A rare glimpse of the villain’s volcano lair on the set of James Bond classic You Only Live Twice would be awe-inspiring for most people.
And for artist Richard Bell, this memory from a tour of Pinewood Studios in the 1960s was one of many which “set the bar high” for his own career.
But even walks around nearby Nostell with his wife Barbara give the prolific illustrator and writer inspiration for his work decorating sets with the Horbury Pageant Players – a collaboration he is now celebrating 50 years of.
“As soon as I finished my O-Levels, I turned up at the Horbury Pageant Players and offered to help. And I’ve been there ever since. We’ve got it down to a fine art now,” said Mr Bell.
The amateur dramatics group’s Cinderella pantomime, which opens on Wednesday, will be the latest production to benefit from his creative vision.
Mr Bell, 65, of Middlestown, said that from the age of seven he was “drawing, drawing, drawing”.
He added: “I was always interested in stories. Even the earliest things that I’ve written and illustrated, going back to seven, eight and nine, it would be a story.
When I was growing up, it was the time of the epics. You would be going to the cinema to see Charlton Heston in Ben-Hur. I’ve always had big ideas.”
The teenage Mr Bell’s first set design work with the group was for their version of Noël Coward’s comic play Blithe Spirit in 1967 .
“Some of the dialogue I can still remember today,” he said.
It was around this time on a trip to Pinewood Studios near London that he got to see Blofeld’s volcanic headquarters, the location of the fifth Bond film’s famous climactic scenes.
Mr Bell said: “It set the bar high for me. They were dismantling the James Bond volcano when I was there – you could’ve flown a helicopter in it.”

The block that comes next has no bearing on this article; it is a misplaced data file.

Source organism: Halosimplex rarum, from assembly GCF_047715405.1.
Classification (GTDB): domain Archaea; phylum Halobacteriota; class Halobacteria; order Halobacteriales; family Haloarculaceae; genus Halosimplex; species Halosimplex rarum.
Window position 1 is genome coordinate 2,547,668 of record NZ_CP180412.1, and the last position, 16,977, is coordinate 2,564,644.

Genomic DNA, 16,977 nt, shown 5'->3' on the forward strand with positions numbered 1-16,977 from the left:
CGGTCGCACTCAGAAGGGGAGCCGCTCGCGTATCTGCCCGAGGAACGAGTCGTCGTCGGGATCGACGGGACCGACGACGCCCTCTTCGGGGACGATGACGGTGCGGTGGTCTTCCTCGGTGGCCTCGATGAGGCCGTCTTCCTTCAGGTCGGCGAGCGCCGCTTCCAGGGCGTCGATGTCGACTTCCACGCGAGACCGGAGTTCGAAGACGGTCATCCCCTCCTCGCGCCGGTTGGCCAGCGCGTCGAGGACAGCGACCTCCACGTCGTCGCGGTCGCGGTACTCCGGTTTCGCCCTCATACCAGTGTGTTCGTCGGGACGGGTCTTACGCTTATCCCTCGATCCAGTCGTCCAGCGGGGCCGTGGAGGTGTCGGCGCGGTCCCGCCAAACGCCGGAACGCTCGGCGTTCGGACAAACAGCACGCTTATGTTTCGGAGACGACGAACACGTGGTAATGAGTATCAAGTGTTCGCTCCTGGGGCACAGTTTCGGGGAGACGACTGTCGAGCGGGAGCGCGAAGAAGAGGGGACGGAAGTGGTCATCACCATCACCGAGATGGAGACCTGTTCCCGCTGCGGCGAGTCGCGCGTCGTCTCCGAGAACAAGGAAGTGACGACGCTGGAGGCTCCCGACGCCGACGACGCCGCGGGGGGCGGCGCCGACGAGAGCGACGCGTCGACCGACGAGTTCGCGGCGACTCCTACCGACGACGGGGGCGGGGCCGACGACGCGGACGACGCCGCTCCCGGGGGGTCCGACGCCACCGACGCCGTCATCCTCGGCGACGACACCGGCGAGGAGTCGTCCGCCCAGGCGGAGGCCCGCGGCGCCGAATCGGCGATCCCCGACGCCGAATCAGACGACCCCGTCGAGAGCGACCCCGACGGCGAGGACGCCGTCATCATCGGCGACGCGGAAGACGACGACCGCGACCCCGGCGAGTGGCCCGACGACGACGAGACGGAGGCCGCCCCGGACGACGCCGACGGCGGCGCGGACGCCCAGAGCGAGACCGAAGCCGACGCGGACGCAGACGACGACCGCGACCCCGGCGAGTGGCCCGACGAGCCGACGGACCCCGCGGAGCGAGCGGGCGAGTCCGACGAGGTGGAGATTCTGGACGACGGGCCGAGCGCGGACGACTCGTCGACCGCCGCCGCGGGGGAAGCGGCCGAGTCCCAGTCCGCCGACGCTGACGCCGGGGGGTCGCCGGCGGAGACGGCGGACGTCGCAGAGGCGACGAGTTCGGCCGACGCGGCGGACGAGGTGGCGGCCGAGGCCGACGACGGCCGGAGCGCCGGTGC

He also impressed by the set of Chitty Chitty Bang Bang, which came out in 1968.
Closer to home, Mr Bell took charge of set decoration for the Pageant Players’ production of Mary Hayley Bell’s wartime French resistance story Men in Shadow.
Mr Bell said: “It was a mini-drama within the Pageant Players itself. The designer stepped down and I ended up doing it.
“It was a fluke that I got to design a set when I was still on my foundation course.
“My set was very ambitious,” he added.
He trained at Batley Art College before moving up to Leeds Polytechnic. But in 1975 he studied for his MA in Natural History Illustration at the Royal College of Art, which prepared him for his main work.
Mr Bell provided animations for Watership Down, the 1978 film based on Richard Adams’ book about a group of rabbits escaping their threatened warren. Here he tried to conjure “the atmosphere of a rather claustrophobic Victorian vicarage”.
Also an author, his best-selling book Walks In the Rhubarb Triangle came out in 2009.
It describes various rambles on offer to those looking for this district’s most-celebrated crop.Comic strips, illustrations and rhubarb recipes are included.
But he said that decorating sets for the Pageant Players once a year – which can start with just a sketch on the back of an envelope – allows him to work collaboratively.
“That’s the joy of it, rather than me on my own sitting there in the studio, working away.”
Cinderella, which will take place at Horbury Academy, includes “a stately home for the Brexit era”.
He added: “I’ve been walking around Nostell looking at the trees, thinking, ‘Oh, that would be good for my forest scene’.”
The pantomime runs nightly between Wednesday and Saturday, February 18, from 7.15pm. There is an extra 2pm show on the last day. Tickets for £5-£6 can be bought on the door.